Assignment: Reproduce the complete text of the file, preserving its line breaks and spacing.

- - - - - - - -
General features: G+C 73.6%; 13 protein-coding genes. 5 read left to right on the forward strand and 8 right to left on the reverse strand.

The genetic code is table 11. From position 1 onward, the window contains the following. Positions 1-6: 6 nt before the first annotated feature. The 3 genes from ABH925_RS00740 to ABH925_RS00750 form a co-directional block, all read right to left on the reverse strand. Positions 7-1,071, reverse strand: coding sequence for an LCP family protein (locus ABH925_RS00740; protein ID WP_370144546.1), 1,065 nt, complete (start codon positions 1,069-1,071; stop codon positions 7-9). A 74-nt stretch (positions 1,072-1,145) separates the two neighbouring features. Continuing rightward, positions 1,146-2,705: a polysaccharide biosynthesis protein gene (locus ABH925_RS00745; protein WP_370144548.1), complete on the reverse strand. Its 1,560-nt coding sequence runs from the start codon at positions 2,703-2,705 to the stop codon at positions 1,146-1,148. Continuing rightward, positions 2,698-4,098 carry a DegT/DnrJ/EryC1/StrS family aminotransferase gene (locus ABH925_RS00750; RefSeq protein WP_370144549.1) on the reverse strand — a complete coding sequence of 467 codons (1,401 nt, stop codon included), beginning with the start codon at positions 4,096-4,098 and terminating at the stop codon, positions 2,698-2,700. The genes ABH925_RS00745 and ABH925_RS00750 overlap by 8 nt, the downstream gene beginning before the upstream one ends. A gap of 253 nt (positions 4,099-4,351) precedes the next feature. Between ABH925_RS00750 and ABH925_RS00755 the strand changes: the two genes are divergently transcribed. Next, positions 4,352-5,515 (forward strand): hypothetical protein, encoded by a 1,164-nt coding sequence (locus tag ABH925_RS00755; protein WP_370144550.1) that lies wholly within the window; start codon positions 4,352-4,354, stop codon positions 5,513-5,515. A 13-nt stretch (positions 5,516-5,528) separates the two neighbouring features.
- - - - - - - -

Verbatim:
General features: G+C 73.6%; 13 protein-coding genes. 5 read left to right on the forward strand and 8 right to left on the reverse strand.

The genetic code is table 11. From position 1 onward, the window contains the following. Positions 1-6: 6 nt before the first annotated feature. The 3 genes from ABH925_RS00740 to ABH925_RS00750 form a co-directional block, all read right to left on the reverse strand. Positions 7-1,071, reverse strand: coding sequence for an LCP family protein (locus ABH925_RS00740; protein ID WP_370144546.1), 1,065 nt, complete (start codon positions 1,069-1,071; stop codon positions 7-9). A 74-nt stretch (positions 1,072-1,145) separates the two neighbouring features. Continuing rightward, positions 1,146-2,705: a polysaccharide biosynthesis protein gene (locus ABH925_RS00745; protein WP_370144548.1), complete on the reverse strand. Its 1,560-nt coding sequence runs from the start codon at positions 2,703-2,705 to the stop codon at positions 1,146-1,148. Continuing rightward, positions 2,698-4,098 carry a DegT/DnrJ/EryC1/StrS family aminotransferase gene (locus ABH925_RS00750; RefSeq protein WP_370144549.1) on the reverse strand — a complete coding sequence of 467 codons (1,401 nt, stop codon included), beginning with the start codon at positions 4,096-4,098 and terminating at the stop codon, positions 2,698-2,700. The genes ABH925_RS00745 and ABH925_RS00750 overlap by 8 nt, the downstream gene beginning before the upstream one ends. A gap of 253 nt (positions 4,099-4,351) precedes the next feature. Between ABH925_RS00750 and ABH925_RS00755 the strand changes: the two genes are divergently transcribed. Next, positions 4,352-5,515 (forward strand): hypothetical protein, encoded by a 1,164-nt coding sequence (locus tag ABH925_RS00755; protein WP_370144550.1) that lies wholly within the window; start codon positions 4,352-4,354, stop codon positions 5,513-5,515. A 13-nt stretch (positions 5,516-5,528) separates the two neighbouring features.